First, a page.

This creative and touching story is a Paperback Pigeon All-Time Top 10 Favorite.

 

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Filed under A to Z, Art, military history, museum, mystery, New York City

Veteran’s Day Voices

It’s Veteran’s Day, an opportunity to remember and honor the members of our country’s military.   November 11 is more than just a day off from school, it is a time to remember that others have served, fought, and sacrificed so that we can continue to live as we choose.  Originally established to commemorate the Armistice established November 11, 1918 ending the hostilities in WWI, in 1954 the holiday was changed to honor veterans of all conflicts.  Check out these books that bring personal perspective to the military experience of World War I.

poppyladyThe Poppy Lady: Moina Belle Michael and Her Tribute to Veteransby Barbara Walsh is the true story of one woman’s quest to honor the soldiers in World War I.  Inspired by John McCrae’s poem “In Flanders Fields” Moina Michael turned the poppy into an enduring symbol of appreciation and remembrance for the American military.  (PB)

knityourbitKnit Your Bit: A World War I Story by Deborah Hopkinson is the story of a little boy who wants to help when his father goes off to fight in WWI.  He realizes that doing something small can make a big difference.  Inspired by the true life event of the Central Park Knit-In in 1918. (PB)

bunnywarhorseBunny the Brave War Horse: Based on a True Storyby Elizabeth MacLeod is a heartwarming tale of two brothers and their horse who tackle the horrors of World War I together.  (ER – 1-3)

 

shootingatthestarsShooting at the Stars by John Hendrix details the Christmas Eve Truce of 1914, when British and German soldiers came together on the battlefield to celebrate the holiday together, only to return to their trenches and await orders to resume fighting.  Includes non-fiction support information about the truce. (MR- 4/5)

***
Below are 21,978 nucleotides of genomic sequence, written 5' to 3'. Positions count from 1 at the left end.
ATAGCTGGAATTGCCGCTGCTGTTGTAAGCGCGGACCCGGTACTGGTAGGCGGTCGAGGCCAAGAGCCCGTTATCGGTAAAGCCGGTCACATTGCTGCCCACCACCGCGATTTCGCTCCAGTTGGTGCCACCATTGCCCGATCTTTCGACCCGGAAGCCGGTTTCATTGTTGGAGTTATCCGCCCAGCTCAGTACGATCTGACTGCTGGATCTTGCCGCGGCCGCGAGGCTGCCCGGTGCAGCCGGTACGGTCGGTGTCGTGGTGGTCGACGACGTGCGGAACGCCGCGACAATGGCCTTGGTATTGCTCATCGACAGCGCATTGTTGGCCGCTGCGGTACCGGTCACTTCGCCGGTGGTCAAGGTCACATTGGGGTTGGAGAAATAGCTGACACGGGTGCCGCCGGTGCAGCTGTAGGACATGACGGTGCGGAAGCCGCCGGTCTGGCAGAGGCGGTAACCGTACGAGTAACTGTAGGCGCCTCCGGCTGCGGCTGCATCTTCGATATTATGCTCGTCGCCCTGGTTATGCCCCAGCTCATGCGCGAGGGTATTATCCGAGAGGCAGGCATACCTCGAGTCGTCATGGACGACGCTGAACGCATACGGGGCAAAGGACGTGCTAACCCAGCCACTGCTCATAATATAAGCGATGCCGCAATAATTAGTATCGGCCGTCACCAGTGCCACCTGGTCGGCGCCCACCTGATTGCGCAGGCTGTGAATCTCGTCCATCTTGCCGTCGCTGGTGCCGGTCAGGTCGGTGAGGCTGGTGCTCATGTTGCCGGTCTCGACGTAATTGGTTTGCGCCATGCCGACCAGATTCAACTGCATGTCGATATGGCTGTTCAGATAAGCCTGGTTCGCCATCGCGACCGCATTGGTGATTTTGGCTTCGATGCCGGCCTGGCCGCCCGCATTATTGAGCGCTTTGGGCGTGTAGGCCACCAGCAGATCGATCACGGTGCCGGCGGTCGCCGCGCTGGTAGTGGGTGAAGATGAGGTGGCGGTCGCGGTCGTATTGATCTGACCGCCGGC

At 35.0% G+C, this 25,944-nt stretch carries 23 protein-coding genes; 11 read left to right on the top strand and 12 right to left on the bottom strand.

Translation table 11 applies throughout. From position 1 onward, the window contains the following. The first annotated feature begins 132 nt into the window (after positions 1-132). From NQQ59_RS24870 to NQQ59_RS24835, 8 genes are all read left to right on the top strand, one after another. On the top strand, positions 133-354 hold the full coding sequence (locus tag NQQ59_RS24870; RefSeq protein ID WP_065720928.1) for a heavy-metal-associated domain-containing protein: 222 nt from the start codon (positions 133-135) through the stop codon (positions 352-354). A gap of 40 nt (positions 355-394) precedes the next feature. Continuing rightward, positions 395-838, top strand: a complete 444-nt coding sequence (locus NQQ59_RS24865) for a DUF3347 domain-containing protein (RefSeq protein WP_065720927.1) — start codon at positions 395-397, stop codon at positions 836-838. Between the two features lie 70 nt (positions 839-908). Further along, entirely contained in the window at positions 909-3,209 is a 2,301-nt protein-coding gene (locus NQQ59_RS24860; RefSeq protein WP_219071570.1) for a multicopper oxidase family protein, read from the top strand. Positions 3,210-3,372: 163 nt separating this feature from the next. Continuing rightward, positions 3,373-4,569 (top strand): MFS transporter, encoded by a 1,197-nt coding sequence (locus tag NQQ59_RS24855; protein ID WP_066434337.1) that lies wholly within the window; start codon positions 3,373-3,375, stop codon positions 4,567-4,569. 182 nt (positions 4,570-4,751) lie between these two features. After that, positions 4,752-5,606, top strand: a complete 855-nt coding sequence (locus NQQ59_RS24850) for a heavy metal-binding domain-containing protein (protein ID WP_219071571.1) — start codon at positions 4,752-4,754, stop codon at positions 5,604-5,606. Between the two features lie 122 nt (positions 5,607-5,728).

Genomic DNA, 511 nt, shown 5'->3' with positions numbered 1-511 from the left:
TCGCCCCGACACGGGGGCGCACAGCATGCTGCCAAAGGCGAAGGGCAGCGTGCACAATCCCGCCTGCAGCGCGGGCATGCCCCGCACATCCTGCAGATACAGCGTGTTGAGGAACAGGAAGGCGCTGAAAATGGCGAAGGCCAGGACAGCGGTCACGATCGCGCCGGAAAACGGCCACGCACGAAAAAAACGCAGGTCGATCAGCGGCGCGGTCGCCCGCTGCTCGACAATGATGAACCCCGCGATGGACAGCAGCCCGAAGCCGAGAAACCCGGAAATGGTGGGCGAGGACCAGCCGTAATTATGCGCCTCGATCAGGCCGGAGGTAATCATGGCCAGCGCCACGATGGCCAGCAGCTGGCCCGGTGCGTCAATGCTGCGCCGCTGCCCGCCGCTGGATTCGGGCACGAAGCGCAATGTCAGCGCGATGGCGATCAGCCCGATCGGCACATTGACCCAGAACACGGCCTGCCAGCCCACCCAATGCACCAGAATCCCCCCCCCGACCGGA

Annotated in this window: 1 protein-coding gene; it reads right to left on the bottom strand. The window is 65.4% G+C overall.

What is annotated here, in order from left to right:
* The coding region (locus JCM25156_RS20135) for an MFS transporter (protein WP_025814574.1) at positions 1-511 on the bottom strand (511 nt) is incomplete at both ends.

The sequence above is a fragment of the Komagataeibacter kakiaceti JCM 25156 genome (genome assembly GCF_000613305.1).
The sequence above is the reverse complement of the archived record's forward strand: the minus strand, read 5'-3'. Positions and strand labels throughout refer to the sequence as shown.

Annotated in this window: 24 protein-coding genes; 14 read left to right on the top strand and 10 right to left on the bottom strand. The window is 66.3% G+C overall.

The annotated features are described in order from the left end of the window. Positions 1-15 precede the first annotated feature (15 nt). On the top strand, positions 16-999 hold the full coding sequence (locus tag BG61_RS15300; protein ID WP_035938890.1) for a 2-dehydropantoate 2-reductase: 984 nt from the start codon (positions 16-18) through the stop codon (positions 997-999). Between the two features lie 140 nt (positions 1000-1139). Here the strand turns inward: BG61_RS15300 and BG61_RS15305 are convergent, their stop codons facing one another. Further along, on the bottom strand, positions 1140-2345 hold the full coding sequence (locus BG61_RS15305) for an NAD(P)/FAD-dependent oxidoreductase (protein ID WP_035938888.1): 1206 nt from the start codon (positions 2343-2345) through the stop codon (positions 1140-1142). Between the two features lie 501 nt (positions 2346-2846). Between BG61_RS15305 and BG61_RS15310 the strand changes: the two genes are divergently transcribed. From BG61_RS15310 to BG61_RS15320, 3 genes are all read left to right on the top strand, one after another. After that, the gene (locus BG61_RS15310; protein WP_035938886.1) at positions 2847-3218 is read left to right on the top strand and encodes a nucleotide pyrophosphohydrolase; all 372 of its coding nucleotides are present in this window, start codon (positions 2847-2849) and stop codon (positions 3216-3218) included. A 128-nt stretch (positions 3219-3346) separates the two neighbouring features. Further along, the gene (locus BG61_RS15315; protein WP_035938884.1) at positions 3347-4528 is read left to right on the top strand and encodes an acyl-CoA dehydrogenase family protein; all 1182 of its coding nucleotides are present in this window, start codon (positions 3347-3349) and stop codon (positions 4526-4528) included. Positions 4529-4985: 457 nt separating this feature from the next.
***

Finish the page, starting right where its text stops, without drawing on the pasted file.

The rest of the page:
inflandersfieldsIn Flanders Fields: The Story of the Poem by John McCrae by Linda Granfield follows the lines of the historic poem interspersing factual information about all aspects of the military experience in World War I. (MR – 4/5)

 

afterthedancingdaysAfter the Dancing Days by Margaret Rostkowski tells the story of Annie, a young girl who is trying to forget World War I.  That’s what her mother wants her to do, but Annie can’t seem to forget Andrew, the young injured soldier at the hospital where her father works.  As Annie gets to know Andrew better she begins to understand that the War isn’t so easy to forget and growing up isn’t so simple.  (MR -6+)

allquietonthewesternfrontAll Quiet on the Western Front by Erich Maria Remarque is a defining classic of the cost of war to the young men engaged to participate in conflict.  Paul Baumer enlisted with his friends, but as the war goes on and he lives the horrors of World War I, he vows to work against the principles of hatred that have destroyed his life.  (YA+)

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Filed under classics, europe, History, Holiday, military history, veterans